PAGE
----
The Department of Internal Affairs (GUVD), which is handling the investigation, did not identify the suspect by name but said the case has been “solved.” The Committee to Protect Journalists today expressed skepticism about the disposition of the case, noting that important questions are unanswered.
The Saratov news Web site SaratovBiznesKonsalting quoted investigators as saying that the suspect had been drinking with friends before breaking into Gerasimenko’s apartment. Aleksandr Krasnoslobodtsev, a GUVD spokesman, told the United Volga news Web site that the “murder was committed completely with the goal to steal personal possessions from the victim.” The Saratov prosecutor’s office said the journalist’s computer, mobile phone, and “other items” were stolen, according to the RIA Novosti news agency.
Investigators allege that the suspect confessed to entering Gerasimenko’s first-floor apartment through a kitchen window, United Volga reported. Authorities say Gerasimenko intervened and a fight ensued, during which the suspect struck Gerasimenko, tied him to a chair, and put a plastic bag over his head, United Volga reported.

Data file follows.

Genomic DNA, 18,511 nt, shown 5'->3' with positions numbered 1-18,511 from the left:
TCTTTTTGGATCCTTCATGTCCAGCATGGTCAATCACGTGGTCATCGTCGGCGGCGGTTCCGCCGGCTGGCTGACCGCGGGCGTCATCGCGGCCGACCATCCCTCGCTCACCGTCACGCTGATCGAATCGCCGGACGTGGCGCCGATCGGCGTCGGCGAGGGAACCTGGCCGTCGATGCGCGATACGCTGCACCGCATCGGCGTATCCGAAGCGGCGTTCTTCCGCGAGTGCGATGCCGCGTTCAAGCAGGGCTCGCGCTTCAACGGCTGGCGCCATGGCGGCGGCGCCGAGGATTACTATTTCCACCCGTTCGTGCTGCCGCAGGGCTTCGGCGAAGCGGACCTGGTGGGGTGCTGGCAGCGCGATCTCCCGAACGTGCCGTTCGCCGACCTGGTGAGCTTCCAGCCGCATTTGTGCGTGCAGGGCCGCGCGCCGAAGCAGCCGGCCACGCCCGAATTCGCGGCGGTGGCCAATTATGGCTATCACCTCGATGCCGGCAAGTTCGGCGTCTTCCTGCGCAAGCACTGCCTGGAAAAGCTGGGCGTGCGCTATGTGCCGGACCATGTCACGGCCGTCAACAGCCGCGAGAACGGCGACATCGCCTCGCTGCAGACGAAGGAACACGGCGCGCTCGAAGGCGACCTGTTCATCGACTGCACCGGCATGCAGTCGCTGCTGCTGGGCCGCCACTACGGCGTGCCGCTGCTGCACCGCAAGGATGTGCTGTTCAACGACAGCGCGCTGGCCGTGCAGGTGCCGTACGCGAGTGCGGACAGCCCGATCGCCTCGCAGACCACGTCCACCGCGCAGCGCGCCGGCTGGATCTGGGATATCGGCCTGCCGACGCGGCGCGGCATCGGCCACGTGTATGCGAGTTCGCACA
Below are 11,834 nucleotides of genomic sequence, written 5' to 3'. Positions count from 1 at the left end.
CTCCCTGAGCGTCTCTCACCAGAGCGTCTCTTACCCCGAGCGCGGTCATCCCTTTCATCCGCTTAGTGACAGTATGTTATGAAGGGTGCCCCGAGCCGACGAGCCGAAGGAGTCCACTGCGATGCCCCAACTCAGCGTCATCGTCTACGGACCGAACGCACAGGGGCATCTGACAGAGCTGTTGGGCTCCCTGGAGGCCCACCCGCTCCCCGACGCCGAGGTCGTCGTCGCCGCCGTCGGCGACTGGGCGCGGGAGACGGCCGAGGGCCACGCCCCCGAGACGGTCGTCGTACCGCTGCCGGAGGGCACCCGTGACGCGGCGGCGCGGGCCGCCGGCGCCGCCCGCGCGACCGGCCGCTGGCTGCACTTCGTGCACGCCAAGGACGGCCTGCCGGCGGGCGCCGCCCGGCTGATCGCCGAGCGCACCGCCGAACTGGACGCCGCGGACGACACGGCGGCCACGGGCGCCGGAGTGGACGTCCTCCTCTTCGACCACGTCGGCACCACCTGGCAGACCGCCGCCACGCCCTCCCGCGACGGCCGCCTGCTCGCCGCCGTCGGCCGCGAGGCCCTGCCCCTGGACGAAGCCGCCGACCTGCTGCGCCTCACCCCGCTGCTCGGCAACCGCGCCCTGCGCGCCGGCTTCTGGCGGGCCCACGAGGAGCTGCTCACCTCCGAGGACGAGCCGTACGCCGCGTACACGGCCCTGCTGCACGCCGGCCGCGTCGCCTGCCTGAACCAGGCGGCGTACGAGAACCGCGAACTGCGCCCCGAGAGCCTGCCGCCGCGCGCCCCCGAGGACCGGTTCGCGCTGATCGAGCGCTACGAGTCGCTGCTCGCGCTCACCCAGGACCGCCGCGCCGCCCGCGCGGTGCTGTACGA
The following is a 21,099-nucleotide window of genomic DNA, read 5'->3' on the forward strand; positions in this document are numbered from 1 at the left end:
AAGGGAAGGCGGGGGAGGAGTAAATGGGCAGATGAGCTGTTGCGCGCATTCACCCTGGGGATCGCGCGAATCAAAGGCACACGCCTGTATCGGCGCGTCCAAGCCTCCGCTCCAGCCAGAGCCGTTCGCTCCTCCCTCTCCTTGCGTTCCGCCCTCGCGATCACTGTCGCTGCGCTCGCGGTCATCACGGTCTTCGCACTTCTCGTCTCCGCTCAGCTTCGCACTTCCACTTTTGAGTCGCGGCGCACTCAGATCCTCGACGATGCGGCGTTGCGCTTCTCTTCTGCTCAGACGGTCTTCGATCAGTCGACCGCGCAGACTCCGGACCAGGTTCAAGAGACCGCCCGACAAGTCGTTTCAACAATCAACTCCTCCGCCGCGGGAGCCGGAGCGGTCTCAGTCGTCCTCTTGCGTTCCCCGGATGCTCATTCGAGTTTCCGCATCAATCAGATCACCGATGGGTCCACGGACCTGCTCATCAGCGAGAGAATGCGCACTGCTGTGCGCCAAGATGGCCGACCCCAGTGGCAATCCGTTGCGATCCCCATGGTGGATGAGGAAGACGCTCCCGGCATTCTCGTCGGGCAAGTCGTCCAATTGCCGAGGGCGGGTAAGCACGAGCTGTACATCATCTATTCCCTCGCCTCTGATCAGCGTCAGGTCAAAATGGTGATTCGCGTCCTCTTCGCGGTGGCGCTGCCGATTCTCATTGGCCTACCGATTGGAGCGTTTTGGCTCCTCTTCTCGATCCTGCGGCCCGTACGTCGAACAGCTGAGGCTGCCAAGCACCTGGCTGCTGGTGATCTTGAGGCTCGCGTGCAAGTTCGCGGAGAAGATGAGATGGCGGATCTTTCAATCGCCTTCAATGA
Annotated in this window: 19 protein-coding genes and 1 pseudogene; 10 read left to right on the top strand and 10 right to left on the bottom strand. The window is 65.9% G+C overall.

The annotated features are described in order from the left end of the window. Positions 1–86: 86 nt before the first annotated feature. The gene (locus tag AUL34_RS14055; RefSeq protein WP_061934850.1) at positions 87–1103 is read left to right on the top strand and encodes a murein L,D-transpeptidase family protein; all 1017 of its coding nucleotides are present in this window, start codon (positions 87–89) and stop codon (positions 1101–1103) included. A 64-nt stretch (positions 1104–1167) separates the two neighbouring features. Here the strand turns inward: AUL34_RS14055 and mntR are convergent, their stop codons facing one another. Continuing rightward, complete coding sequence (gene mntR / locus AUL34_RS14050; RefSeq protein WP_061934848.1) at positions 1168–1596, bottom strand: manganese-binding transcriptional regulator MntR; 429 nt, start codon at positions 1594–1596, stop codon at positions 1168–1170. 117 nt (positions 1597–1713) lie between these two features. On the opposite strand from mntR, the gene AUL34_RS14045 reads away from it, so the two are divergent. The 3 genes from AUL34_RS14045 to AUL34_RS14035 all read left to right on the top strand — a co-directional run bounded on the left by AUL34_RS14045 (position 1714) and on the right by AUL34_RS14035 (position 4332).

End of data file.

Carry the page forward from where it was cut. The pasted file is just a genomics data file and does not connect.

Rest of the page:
Gerasimenko, 29, had been working for Saratovsky Rasklad, a weekly that publishes business and political-related analyses and investigation. Prior to his death, Gerasimenko had been investigating the corporate takeover of a local commercial enterprise. Colleagues said he could have been killed for his work. (For more information, see related CPJ alert.)
Authorities did not disclose details of the suspect’s arrest, nor did they explain why they would not identify him by name, press reports said.
“While we welcome developments in the murder of our colleague Yevgeny Gerasimenko, reports thus far leave important questions unanswered,” CPJ Executive Director Joel Simon said. “Given the sensitive nature of Gerasimenko’s work prior to his killing, it is imperative that authorities investigate thoroughly the possible professional motives in the slaying.”
Impunity in journalist murders remains the gravest threat to press freedom in Russia, which is one of the most dangerous countries to practice journalism in the world, according to CPJ research. At least 12 journalists have been murdered in contract-style killings since President Vladimir Putin came to power in 2000; all cases remain unsolved. (See CPJ Russia contract hits list.)